Have you ever thought of the grand scheme of things? Everything that is happening around us. The expanding universe, collapsing stars, natural disasters, epidemics, population surge, dying rainforests and so much more. There is so much that goes on around us all the time. So much input into our lives. So much that affects us. So much that we must respond to. So much that we live with.
So what difference do we make? Amidst all that’s happening, what can you or I do to make a difference? So much actually. Humans have so much potential to make a difference. Right from discovering fire to inventing the wheel. From predicting the weather to predicting how the universe expands. There’s actually people planning on how to move Earth’s populous to Mars someday. As humans, we have the capacity to do great things.
But there are things that matter more than these far reaching feats of humanity. Things much simpler and within the reach of every person.
Saruman believes it is only great power that can hold evil in check. But that is not what I have found. I have found that it is the small things, everyday deeds of ordinary folk that keep the darkness at bay. Simple acts of kindness and love.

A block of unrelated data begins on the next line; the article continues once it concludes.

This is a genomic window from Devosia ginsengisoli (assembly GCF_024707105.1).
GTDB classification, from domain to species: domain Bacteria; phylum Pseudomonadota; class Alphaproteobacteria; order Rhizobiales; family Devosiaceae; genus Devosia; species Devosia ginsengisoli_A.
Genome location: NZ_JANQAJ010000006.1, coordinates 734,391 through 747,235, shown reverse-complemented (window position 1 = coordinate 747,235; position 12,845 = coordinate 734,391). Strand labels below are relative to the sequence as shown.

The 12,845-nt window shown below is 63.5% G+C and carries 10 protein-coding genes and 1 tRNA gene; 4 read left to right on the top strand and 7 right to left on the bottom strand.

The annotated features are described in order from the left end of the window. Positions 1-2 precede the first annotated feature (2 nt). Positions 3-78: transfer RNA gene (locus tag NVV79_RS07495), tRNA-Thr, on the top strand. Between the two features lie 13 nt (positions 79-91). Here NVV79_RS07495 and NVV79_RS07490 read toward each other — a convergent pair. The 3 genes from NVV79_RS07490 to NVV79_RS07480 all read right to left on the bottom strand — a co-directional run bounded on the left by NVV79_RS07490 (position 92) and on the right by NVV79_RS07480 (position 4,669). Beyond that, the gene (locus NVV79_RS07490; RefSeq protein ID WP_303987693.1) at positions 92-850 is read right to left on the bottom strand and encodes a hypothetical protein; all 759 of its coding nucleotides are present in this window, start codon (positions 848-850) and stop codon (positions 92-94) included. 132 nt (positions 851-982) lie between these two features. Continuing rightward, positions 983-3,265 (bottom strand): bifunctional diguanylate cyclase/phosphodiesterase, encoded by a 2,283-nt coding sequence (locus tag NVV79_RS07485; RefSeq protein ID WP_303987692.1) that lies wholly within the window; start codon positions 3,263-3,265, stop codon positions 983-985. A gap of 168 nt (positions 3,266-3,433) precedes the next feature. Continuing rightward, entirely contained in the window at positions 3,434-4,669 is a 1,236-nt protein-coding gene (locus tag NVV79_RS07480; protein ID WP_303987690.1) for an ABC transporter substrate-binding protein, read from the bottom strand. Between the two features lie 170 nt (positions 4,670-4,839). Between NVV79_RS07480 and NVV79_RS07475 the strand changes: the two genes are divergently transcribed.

J.R.R. Tolkien, The Hobbit
And that’s how you and I can make a difference. It’s the little acts. Pick up a piece of trash. Donate some clothes. Hold the door open for someone. Thank your server. Tell your loved ones what they mean to you. Be there for them.
Not all of us will be recognized by history as people who changed the world. But that doesn’t mean we don’t have the capacity to do so. We can do so much by doing so little. In my travels and experiences, I have been fortunate in meeting so many people. I have met some of my heroes. I have acquainted with fellow travellers. I have experienced different cultures. And in all my experiences, I remember the little things so well. The power of a small kind act is such that it can stay in someone’s memory for a long time. And perhaps, inspire them to carry it on.
In my mind, I know that I am not destined to be a great, well-known individual. In my heart, I am satisfied that I don’t need to be one to leave my mark on the world. It’s the little things.